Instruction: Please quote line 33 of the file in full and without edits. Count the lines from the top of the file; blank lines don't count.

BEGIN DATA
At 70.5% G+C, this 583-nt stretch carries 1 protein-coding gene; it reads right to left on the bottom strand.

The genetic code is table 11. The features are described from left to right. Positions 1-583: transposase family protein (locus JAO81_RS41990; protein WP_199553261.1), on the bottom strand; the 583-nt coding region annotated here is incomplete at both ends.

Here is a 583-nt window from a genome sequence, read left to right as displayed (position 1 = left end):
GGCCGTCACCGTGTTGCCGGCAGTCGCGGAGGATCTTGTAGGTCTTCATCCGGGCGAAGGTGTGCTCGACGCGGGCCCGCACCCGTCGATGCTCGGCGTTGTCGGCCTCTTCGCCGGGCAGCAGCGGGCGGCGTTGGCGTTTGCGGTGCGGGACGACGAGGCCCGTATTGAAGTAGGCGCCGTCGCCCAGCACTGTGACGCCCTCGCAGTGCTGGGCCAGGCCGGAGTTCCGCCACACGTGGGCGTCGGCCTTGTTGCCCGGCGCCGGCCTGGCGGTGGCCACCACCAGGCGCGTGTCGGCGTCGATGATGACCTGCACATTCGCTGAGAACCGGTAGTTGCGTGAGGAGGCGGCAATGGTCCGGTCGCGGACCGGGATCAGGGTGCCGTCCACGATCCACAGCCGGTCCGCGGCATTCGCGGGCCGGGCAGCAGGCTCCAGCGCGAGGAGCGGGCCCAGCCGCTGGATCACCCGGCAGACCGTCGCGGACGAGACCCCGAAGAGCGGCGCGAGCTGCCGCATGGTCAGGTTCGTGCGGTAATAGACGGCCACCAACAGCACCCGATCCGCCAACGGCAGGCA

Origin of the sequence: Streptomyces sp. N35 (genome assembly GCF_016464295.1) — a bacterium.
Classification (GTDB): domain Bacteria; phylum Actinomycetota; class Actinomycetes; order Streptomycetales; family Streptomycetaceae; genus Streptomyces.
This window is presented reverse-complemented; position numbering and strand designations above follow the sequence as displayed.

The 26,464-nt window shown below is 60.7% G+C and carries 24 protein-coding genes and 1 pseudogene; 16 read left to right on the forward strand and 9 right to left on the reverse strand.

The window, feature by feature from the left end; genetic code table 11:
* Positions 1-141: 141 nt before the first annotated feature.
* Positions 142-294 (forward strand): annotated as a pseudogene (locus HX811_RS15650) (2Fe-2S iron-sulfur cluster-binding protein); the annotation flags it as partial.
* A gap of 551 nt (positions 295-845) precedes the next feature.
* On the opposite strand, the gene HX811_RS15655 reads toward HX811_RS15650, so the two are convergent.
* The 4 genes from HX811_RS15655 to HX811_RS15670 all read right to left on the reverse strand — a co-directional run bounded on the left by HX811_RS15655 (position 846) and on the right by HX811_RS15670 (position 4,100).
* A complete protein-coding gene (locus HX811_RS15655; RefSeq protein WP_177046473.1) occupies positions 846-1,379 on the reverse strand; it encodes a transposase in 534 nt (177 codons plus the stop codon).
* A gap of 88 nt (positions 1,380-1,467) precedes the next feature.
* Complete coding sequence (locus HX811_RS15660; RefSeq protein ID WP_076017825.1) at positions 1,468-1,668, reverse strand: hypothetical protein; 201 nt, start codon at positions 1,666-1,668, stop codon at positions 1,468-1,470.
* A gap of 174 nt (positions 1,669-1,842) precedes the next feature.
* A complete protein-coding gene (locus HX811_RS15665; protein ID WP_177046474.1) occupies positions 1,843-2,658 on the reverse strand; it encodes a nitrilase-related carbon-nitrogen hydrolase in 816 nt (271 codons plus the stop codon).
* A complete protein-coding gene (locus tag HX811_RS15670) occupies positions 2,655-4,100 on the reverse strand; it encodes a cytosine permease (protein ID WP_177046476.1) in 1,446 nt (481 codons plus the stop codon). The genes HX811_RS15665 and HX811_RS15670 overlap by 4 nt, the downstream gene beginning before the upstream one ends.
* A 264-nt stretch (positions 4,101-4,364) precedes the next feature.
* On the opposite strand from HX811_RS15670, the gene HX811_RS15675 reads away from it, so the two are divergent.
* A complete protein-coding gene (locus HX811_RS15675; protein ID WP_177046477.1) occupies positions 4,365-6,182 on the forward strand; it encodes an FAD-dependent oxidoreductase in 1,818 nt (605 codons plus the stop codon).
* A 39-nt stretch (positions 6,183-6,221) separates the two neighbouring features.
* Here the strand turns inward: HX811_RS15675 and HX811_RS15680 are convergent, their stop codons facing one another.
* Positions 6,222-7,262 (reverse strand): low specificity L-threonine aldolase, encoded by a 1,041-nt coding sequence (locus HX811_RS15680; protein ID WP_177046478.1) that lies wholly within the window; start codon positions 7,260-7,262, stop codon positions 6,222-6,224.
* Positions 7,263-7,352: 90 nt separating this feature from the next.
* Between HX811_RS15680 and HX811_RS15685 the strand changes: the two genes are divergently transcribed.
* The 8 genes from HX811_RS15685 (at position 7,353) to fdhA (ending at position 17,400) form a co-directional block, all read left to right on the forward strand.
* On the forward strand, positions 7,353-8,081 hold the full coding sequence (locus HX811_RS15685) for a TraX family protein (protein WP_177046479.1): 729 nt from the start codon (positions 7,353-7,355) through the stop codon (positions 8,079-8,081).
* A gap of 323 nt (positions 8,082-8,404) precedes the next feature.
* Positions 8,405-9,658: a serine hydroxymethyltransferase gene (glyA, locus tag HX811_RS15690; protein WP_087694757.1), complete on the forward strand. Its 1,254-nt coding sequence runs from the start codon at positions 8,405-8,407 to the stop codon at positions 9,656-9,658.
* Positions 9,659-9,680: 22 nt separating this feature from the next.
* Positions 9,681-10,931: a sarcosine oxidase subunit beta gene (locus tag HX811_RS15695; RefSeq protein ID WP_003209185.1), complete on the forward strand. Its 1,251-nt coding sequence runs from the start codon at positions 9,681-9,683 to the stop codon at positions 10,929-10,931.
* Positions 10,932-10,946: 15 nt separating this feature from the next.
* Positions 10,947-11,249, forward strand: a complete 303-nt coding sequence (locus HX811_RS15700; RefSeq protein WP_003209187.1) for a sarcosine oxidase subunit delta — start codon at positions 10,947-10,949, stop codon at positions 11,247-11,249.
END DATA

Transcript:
* Positions 9,659-9,680: 22 nt separating this feature from the next.